On the surface, web design and development can be intimidating, what with terminologies such as Hypertext Markup Language (HTML), Cascading Stylesheets (CSS), Frontend frameworks (Vue, React, Angular), and many others. The matrix of letters and numbers in a web project file can be a deterring factor for anyone who may have an interest in picking up web development. However, one of the bases of teaching has always been to make things relevant and relatable to the learner, and this also applies to web design and development. Through referencing experiences of every day, one can introduce seemingly complicated concepts within web design and development in a more approachable and understandable manner to the learner. Here is one example:
A Typical Bento Box
The Bento Box
Everyone knows what a Japanese bento box looks like. It is usually rectangular and internally, divided into multiple sections with each compartment housing every dish. A couple of small compartments on the top left of the bento box could be where pickled ginger and radish are placed and to their right, another relatively bigger compartment for the main choice (e.g., Salmon Teriyaki). Below all that would be where white rice goes, and lastly at the bottom corner could be the desert section, usually housing the watermelon slices.
What is the relevance of this to web design and development? One can draw parallels between how web designers view their web page’s layout design with the bento box. Imagine a blank rectangular box that is the web browser. Dividing a section on the top left of the browser would be for the Company Logo. To the right is the Navigation Bar, which houses the buttons that provides access to the other pages of the website. Below this row would be the Featured Article, which would be the main part of the page. The sidebar goes to the right of the page, where the Recommended Articles can be placed in this compartment.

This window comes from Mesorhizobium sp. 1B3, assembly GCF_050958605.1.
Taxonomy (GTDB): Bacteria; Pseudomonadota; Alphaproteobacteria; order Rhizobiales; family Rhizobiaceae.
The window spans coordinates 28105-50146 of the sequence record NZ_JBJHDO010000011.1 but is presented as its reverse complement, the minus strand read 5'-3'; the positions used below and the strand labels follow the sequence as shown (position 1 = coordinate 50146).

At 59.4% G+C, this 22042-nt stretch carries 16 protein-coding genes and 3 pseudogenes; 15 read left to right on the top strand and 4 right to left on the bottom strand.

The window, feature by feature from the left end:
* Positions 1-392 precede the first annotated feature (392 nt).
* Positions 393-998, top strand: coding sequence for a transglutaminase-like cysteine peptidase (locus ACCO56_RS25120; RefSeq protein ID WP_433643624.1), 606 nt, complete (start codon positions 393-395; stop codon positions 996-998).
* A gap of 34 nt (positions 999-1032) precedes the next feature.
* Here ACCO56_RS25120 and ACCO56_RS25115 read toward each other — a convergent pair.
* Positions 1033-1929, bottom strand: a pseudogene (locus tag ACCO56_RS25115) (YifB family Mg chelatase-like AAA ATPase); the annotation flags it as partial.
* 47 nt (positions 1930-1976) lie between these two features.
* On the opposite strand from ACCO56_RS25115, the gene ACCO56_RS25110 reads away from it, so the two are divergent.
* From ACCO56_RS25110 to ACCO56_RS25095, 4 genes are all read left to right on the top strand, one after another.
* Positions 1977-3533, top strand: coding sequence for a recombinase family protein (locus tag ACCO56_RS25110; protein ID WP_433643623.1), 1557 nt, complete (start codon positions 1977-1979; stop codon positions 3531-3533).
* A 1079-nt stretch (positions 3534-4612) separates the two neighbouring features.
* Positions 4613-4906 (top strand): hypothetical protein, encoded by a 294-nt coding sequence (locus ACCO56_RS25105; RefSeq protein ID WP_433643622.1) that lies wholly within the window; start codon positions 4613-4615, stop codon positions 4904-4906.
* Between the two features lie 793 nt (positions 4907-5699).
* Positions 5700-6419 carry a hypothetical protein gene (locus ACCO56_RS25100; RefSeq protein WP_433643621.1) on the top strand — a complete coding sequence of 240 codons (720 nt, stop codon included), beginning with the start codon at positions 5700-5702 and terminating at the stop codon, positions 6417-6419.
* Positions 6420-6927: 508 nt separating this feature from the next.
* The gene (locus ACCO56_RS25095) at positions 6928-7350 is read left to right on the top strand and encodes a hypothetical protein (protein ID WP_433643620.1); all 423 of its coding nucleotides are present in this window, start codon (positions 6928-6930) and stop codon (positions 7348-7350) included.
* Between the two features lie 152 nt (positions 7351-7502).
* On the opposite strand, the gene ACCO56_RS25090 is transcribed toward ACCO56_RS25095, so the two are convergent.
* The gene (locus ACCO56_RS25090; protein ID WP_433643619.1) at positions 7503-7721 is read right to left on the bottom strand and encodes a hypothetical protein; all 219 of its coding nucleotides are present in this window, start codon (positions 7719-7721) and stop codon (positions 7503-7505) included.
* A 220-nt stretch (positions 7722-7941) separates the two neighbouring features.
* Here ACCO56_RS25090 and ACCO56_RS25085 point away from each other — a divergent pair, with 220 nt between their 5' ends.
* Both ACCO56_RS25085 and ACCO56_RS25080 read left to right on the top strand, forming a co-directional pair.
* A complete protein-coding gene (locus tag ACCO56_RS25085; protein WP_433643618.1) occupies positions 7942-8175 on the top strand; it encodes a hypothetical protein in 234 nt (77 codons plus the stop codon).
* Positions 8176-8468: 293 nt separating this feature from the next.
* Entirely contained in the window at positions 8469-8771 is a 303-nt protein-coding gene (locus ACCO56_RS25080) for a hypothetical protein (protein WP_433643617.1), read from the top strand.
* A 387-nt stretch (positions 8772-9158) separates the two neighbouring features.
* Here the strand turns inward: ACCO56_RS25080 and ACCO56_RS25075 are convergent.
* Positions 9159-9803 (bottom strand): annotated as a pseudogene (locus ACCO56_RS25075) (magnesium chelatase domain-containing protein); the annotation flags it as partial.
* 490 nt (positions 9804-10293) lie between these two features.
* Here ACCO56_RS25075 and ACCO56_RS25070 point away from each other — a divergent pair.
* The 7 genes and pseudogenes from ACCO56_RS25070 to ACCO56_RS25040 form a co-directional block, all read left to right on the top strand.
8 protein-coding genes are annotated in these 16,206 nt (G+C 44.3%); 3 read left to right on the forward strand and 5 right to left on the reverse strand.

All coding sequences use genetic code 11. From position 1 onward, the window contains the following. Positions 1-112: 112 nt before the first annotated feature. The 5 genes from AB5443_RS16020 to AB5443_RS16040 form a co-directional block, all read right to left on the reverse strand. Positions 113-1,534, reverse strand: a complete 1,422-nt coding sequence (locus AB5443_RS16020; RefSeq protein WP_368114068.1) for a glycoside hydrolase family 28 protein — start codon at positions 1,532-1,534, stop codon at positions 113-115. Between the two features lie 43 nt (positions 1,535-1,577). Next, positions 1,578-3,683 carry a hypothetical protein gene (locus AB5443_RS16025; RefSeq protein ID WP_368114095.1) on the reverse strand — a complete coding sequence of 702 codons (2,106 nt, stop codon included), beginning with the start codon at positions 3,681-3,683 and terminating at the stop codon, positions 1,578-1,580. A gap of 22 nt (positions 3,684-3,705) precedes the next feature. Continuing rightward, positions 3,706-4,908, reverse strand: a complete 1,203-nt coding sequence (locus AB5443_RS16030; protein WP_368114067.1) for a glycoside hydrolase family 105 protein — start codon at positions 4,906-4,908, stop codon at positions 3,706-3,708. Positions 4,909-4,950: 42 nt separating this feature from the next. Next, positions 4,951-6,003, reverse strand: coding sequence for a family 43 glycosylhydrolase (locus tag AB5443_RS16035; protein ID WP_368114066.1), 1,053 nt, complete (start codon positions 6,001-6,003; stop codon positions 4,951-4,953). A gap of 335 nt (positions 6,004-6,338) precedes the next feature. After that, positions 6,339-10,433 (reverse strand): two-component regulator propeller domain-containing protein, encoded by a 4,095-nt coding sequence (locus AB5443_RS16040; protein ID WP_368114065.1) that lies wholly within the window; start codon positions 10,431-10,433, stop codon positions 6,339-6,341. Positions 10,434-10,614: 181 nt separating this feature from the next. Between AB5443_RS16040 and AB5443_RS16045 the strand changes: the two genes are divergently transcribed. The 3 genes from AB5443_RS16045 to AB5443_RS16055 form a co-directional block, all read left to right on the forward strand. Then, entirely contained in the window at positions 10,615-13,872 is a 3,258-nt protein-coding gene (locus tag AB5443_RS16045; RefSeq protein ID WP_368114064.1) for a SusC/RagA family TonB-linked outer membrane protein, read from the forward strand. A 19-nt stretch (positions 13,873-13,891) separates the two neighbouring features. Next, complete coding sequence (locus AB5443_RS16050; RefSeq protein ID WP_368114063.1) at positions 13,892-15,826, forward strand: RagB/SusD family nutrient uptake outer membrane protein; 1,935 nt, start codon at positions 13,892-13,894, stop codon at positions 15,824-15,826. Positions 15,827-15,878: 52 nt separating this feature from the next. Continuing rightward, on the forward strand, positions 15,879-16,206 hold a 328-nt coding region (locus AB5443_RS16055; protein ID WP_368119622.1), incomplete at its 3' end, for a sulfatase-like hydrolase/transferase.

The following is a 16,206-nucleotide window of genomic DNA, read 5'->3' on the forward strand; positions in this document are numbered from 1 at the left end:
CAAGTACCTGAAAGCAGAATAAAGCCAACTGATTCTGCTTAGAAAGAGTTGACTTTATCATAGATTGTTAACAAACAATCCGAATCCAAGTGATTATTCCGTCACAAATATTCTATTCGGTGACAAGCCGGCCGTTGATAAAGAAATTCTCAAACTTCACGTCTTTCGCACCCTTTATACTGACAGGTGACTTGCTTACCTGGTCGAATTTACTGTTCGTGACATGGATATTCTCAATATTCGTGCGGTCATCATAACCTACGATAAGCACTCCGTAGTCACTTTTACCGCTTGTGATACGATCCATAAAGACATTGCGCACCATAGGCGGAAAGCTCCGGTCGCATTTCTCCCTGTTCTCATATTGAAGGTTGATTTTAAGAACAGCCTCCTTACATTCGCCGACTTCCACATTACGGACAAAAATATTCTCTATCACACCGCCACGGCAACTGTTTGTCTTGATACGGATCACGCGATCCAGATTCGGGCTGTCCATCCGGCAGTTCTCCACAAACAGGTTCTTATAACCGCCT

A Typical Webpage Layout
These parallels not only work in explaining the basics of web design. In web development as well, these are actual terms and elements used in HTML; the primary language used in frontend web development. For example, in HTML, the “div” tag, stands for ‘division’ and its function is to define divisions within a web page. Tags are also used to indicate sections within those divisions created. In another example, the “tag" houses the main component or article of the page – the Salmon Teriyaki of the bento box.
Hence the next time one views a web page, try looking at it as if it’s a bento box with different compartments and sections. What would be the main components or most important content? What is less important and allocated a smaller space? When one uses something from daily experiences and tries to find its parallels with a complex concept, it will be easier to understand it and even teach it. These complex concepts will become more approachable and less intimidating and when one understands concepts in this way and they will even stay longer.
Kevin Chan Leong Kit
School of Arts